Field of view: Women feel VR motion sickness more than men says study

Your roundup of the week's news in augmented and virtual reality
The week in AR and VR
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Welcome to Field of view, your best opportunity to catch up on the week's news in the exciting worlds of augmented and virtual reality.

This week, Ubisoft has admitted it's working on something pretty major in the VR gaming space. Amidst the many smartwatch announcements at IFA, we discovered an intriguing marine VR experience. Plus, there's been some more investigation into disparities in experiences using VR between genders.

Essential reading: Best AR smartglasses to buy

Finally, you'll find a new (musically-tinged) VR experience to taste yourself down at the bottom. Remember, you can read all the latest wearable tech news in our dedicated section too.

Is VR tech biased against women?

Field of view: Women feel VR motion sickness more than men says study

PC Gamer has taken an interesting look into claims in this ABC article that women suffer more from motion sickness in VR than men according to a series of studies.

Apparently these studies state that women's pupils are significantly more likely to be shaped in a way that leads to discomfort when using VR headsets. Male pupillary distance is generally longer, in short, but it's not entirely agreed-upon yet to what extent this leads to discomfort.

It makes fascinating reading, and indicates that, although some of the science behind these disparities may not be cast-iron yet, the importance of thinking about such differences and assumptions is still paramount.

BAE Systems shows off AR glasses prototype

Field of view: Ubisoft goes big on VR

AR glasses are one of those bits of tech that's constantly being worked on by countless companies in the background. Prototypes don't roll round all that often, though, so it's great to see something concrete, from BAE Systems this time.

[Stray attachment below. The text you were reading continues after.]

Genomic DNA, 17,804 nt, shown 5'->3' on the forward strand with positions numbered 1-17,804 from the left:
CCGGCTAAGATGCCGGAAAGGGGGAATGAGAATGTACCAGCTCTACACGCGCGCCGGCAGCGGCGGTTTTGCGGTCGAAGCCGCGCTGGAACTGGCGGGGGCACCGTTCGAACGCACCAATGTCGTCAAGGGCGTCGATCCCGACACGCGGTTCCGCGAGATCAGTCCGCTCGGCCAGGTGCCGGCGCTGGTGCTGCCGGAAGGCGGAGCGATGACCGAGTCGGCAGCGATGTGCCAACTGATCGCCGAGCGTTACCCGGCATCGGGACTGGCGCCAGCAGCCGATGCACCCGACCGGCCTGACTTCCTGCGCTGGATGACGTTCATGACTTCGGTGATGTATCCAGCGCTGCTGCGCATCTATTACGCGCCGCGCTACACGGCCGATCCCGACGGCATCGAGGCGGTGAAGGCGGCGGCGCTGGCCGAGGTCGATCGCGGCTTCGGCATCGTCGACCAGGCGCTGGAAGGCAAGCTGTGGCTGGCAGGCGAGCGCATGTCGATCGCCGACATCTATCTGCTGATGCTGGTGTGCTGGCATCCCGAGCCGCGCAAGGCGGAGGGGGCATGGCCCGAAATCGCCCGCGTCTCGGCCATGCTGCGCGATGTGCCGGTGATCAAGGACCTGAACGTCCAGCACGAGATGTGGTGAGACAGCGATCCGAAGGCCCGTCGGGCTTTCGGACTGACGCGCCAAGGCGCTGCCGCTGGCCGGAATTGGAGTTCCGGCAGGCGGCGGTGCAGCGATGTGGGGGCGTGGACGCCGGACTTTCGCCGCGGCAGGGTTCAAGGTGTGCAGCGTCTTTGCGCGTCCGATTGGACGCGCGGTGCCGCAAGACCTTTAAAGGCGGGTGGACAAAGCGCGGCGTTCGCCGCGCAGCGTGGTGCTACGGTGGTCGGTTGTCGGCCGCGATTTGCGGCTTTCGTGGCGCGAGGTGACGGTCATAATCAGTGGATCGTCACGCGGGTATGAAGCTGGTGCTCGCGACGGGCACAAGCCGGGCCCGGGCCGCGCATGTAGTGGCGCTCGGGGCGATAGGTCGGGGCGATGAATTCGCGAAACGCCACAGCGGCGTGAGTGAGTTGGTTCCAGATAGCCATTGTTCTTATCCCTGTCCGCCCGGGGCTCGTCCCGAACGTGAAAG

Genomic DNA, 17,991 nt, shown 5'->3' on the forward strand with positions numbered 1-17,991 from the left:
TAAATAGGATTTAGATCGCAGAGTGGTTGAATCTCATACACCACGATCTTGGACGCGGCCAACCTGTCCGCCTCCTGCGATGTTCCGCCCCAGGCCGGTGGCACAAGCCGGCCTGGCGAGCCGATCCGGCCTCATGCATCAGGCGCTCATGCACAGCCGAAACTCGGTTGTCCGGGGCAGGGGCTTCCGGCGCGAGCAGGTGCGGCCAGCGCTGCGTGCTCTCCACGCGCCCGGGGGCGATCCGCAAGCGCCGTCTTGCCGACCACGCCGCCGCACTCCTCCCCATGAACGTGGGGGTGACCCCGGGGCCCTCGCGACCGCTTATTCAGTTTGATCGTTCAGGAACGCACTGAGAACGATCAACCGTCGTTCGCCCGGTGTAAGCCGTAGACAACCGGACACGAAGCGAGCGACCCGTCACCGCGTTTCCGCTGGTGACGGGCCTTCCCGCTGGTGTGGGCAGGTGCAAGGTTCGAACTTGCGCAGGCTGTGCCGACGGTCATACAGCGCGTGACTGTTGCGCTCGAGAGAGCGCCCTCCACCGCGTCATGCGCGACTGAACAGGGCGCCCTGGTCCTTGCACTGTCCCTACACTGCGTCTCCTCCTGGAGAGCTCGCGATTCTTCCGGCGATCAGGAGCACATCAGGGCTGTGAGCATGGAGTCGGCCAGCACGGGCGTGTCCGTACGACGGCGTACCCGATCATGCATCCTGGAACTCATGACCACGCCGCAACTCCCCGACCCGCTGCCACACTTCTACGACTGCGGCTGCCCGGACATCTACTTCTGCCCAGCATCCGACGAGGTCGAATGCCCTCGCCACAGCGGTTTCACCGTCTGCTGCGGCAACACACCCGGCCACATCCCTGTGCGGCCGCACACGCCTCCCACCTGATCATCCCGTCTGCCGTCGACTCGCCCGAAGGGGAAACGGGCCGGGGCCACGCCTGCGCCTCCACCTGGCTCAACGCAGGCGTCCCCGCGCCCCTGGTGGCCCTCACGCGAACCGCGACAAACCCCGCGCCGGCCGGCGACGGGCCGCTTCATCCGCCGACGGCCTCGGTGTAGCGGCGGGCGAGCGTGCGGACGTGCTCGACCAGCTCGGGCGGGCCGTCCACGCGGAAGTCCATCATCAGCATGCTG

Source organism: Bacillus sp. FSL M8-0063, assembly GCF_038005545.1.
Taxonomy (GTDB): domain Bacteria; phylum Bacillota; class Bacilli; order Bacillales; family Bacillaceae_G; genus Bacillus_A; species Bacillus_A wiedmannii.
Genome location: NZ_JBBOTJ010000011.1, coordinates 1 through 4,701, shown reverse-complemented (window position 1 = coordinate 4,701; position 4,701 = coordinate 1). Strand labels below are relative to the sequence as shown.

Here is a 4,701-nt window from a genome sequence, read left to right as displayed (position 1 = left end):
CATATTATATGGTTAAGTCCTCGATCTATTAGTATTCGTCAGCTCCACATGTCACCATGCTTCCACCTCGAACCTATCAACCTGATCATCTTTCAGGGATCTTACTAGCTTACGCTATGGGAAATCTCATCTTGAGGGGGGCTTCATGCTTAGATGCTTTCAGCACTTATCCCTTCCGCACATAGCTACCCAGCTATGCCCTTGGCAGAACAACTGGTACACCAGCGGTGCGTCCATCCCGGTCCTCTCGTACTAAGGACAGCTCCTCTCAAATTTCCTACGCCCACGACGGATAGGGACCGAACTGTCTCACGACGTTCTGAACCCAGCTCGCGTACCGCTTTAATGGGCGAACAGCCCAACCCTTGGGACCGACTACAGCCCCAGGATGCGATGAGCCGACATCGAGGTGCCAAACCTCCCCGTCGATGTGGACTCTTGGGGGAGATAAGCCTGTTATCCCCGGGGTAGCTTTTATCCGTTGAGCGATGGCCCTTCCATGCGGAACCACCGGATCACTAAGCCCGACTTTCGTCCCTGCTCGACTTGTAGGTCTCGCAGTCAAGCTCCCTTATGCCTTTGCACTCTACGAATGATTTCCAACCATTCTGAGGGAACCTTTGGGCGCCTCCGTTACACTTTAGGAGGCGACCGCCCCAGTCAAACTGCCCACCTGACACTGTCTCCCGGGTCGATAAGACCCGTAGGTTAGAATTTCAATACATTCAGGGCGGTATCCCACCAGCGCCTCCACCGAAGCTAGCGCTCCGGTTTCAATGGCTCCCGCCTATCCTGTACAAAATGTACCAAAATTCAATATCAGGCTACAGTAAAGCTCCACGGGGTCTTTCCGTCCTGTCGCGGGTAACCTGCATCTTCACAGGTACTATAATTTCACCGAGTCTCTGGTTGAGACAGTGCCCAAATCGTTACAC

The UK aerospace and defence company says it has finalised the prototype of its AR glasses, which are designed to display guidance, targeting and mission informations to users (who sound a lot like pilots to us). The glasses have a full-color display, have doubled their field of view versus previous versions to 40 degrees by 30 degrees, and have inertial head-tracking to boot.

BAE says this is the penultimate phase of development, with the prototype now to be turned into a final product that fits comfortably and use free-space tracking to display its guidance more accurately and helpfully. Sounds like pilots rocking smartglasses aren't too far away from being a reality.

Big Ubisoft VR gaming project confirmed

Field of view: Ubisoft goes big on VR

Game studio giant Ubisoft has confirmed to RoadToVR that it's spinning up a big team to work on a "AAA" game, from one of its existing IPs.

The game remains unannounced, but those IPs make quite a list that it could be pulled from - Far Cry, Assassin's Creed and Rainbow Six to name just a few. Ubisoft is keeping schtum on the game's details for now, but confirmed that it's building a team of 50 to work on it.

That would be a drop in the ocean for a mainstream AAA game, but for a VR experience that is a seriously big team. Rumors are also swirling that Ubisoft is working exclusively with Facebook to make Oculus-exclusive games, so this could signal the start of that partnership.

Exploring ocean depths in real-time using VR

Field of view: Ubisoft goes big on VR

As experiences go, being able to explore the bottom of the ocean (even if not to the depths of the Mariana Trench) would be a pretty cool one, especially if you could do it without needing to actually go diving.

That's the idea behind the Aalto Explorer, a project making a little remote-control drone that can transmit live video from up to 100 meters below the sea surface to a user wearing a VR headset up above. The drone is called a Find-X, and will soon be going on a set of proof-of-concept dives in the Baltic Ocean.

It's being shown off at IFA, and lets one user control the drone while two others observe the environment around it and collect data. It also recharges via a floating solar panel arrangement above it, a nice bit of ecological thinking. Maybe this offers a hint at the future of oceanic exploration.

Try this: Watch a whole Bjork album in VR

Field of view: Ubisoft goes big on VR

If you're not a Björk fan, there's no way around this - it won't be one for you. But if you're partial to a bit of Icelandic warbling, read on.

Björk has finally released a project she's been working on for literally years - a fully-realised VR version of her 2015 album Vulnicura. The album is available through Steam as of 6 September, letting VR headset owners enter a musical world all of Björk's own.

You'll be able to watch and hear seven tracks from the album with a full 360-degree sound treatment, with visuals to complement them. These videos have been available at various points over the last few years as part of travelling exhibitions and art installations, but being able to try them at your leisure promised to be a deliberately isolating, kooky experience.

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